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Ever Wondered Why '$' Is Used To Represent The Dollar Sign?
The '$' symbol was actually used only during the 1800s, and before that the sign never appeared on American currency. But how was it derived? What are the alternate theories of its derivation?
Read on to find out. *chiching*
1. This is one of the most widely accepted theory.
This theory was derived by a mathematician, Florian Cajori, in 1928, from his book
History of Mathematical Notations. In the late 1700s, the US began pointing its own dollar based on the Spanish dollar.
2. Paper dollars didn't existed until 1861.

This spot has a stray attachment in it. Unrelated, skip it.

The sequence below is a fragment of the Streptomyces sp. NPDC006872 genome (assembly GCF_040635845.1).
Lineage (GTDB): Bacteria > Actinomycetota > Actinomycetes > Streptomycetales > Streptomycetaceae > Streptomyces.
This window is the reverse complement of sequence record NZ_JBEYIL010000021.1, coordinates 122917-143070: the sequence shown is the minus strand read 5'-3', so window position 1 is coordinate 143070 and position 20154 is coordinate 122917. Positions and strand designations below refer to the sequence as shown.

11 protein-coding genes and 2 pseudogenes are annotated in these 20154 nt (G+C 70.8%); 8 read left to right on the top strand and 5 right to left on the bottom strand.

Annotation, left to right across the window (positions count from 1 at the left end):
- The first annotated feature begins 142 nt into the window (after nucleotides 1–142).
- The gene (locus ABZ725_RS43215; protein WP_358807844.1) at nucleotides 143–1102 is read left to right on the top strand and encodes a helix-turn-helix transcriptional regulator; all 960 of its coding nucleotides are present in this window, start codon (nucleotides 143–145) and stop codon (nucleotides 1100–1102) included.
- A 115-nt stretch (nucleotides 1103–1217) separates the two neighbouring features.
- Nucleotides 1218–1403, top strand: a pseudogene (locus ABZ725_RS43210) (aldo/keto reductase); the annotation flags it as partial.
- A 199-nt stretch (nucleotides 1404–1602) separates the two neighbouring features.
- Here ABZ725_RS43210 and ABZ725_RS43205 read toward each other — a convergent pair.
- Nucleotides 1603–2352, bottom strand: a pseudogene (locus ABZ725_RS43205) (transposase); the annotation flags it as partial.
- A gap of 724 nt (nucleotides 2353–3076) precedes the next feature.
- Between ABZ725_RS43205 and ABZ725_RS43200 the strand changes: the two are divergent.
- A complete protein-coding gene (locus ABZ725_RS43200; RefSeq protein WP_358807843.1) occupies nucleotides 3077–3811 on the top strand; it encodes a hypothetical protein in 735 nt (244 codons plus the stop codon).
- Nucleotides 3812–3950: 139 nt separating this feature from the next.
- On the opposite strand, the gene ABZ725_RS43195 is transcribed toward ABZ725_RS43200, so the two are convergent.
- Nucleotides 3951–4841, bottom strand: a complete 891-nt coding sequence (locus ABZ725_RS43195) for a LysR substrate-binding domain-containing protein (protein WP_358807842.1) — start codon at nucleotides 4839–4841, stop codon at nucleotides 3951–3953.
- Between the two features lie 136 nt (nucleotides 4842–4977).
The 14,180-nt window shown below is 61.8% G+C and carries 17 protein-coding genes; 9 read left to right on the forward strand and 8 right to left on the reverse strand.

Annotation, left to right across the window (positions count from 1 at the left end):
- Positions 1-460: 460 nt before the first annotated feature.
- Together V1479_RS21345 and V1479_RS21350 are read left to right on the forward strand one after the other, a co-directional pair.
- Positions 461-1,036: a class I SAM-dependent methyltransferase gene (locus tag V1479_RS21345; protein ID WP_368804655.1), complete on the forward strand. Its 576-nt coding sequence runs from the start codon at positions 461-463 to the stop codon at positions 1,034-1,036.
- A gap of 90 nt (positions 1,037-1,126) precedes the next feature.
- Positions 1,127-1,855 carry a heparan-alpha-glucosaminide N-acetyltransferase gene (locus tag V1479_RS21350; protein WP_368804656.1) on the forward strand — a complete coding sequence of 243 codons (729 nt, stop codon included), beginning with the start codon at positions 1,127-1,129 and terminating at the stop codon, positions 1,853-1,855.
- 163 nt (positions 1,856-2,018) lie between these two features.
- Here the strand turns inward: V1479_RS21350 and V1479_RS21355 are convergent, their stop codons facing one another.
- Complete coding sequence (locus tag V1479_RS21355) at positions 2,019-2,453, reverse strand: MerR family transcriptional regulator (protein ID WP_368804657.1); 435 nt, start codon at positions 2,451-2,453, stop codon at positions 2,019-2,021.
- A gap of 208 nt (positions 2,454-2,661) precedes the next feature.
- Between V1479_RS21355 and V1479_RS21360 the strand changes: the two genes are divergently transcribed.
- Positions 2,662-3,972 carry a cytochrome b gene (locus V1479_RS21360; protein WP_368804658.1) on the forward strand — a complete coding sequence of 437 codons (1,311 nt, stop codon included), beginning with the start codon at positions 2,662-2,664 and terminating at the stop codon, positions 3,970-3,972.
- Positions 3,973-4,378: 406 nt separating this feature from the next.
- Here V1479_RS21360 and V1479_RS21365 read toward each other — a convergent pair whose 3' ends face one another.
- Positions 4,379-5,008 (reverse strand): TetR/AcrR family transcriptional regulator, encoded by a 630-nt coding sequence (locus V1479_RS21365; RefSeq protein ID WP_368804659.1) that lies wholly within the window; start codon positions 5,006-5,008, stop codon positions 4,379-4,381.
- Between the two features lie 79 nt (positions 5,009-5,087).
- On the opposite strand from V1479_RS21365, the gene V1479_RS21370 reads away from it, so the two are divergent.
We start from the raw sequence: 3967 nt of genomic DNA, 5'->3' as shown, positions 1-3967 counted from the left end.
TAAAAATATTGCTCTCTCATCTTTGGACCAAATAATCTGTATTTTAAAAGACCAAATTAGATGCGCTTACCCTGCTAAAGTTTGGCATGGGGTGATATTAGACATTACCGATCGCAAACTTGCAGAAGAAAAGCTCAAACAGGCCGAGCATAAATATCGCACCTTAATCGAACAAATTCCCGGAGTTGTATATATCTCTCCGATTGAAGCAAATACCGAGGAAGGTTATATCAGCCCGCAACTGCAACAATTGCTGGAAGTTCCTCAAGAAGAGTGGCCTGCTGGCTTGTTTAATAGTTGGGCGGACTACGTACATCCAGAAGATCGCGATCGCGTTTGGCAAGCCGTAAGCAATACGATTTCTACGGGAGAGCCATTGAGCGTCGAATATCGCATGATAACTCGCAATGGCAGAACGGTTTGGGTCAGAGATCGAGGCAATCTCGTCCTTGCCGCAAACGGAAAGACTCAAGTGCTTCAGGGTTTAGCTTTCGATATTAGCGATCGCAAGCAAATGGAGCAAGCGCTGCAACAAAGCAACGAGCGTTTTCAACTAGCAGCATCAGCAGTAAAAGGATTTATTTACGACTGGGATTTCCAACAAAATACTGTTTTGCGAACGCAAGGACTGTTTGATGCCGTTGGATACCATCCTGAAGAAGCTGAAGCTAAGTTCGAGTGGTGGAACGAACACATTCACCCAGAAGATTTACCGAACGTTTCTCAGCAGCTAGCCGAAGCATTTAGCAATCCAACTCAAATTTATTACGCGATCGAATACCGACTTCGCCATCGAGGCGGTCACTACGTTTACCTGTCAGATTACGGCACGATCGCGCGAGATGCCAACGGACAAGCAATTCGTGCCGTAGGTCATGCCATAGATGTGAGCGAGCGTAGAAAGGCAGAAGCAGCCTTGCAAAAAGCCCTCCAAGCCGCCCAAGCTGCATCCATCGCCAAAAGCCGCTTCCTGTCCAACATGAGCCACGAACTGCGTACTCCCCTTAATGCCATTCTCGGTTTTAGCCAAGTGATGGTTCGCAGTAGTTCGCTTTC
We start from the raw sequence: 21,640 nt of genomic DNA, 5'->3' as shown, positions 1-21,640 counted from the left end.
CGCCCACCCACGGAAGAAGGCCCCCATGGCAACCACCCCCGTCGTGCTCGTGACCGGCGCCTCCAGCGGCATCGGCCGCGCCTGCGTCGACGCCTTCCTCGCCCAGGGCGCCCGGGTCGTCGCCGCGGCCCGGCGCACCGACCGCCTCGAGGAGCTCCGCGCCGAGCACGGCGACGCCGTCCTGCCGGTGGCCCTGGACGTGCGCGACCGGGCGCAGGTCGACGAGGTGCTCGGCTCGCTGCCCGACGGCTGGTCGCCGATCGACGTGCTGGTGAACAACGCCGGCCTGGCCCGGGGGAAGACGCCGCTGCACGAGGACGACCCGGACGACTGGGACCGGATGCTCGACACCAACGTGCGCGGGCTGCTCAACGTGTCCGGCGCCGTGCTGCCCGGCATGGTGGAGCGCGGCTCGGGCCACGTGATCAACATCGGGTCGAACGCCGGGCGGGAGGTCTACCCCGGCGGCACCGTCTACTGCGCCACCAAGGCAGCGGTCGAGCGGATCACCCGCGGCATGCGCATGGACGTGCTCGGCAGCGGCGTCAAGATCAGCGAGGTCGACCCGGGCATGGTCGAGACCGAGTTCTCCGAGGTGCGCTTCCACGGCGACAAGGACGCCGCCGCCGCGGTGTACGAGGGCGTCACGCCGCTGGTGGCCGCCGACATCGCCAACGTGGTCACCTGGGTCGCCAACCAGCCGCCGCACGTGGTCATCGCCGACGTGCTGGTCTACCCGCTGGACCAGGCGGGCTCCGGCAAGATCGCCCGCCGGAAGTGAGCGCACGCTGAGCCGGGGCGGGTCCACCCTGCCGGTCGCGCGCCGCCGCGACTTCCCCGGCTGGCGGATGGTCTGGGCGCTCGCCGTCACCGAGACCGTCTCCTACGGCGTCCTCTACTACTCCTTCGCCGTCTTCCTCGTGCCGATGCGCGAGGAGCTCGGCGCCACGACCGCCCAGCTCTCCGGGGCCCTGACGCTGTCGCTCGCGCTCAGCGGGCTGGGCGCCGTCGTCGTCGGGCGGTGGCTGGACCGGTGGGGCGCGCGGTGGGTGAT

3. Spanish Dollar a.k.a. Peso has already been around in the mid 1500s.
4. Also, Peso in Spanish means 'weight.'
And USA got the word 'dollar' from the European 'dollar.'
5. In the 16th Century, Spanish started abbreviating Peso in various ways.
6. One popular variation was 'PS' meaning 'P' and 'S' combining together to form a '$.'
7. Apparently, the US borrowed the symbol from the Spanish American.
8. This all happened in the 1770s, in the diary of a member of a New York Provincial Academy.
9. In the diary, from June 10, 1776 to August 20th....
... the word 'dollar' was spelled out.
10. However, on August 21, 1776, '$' symbol was used.
From that day everybody started to use $ sign.
11. Other theories say that the symbol $ derived from U & S combined.
12. Another story stated that dollar is derived from a slash through an '8'...
...because Peso is called Peso de Ocho or a piece of 8.
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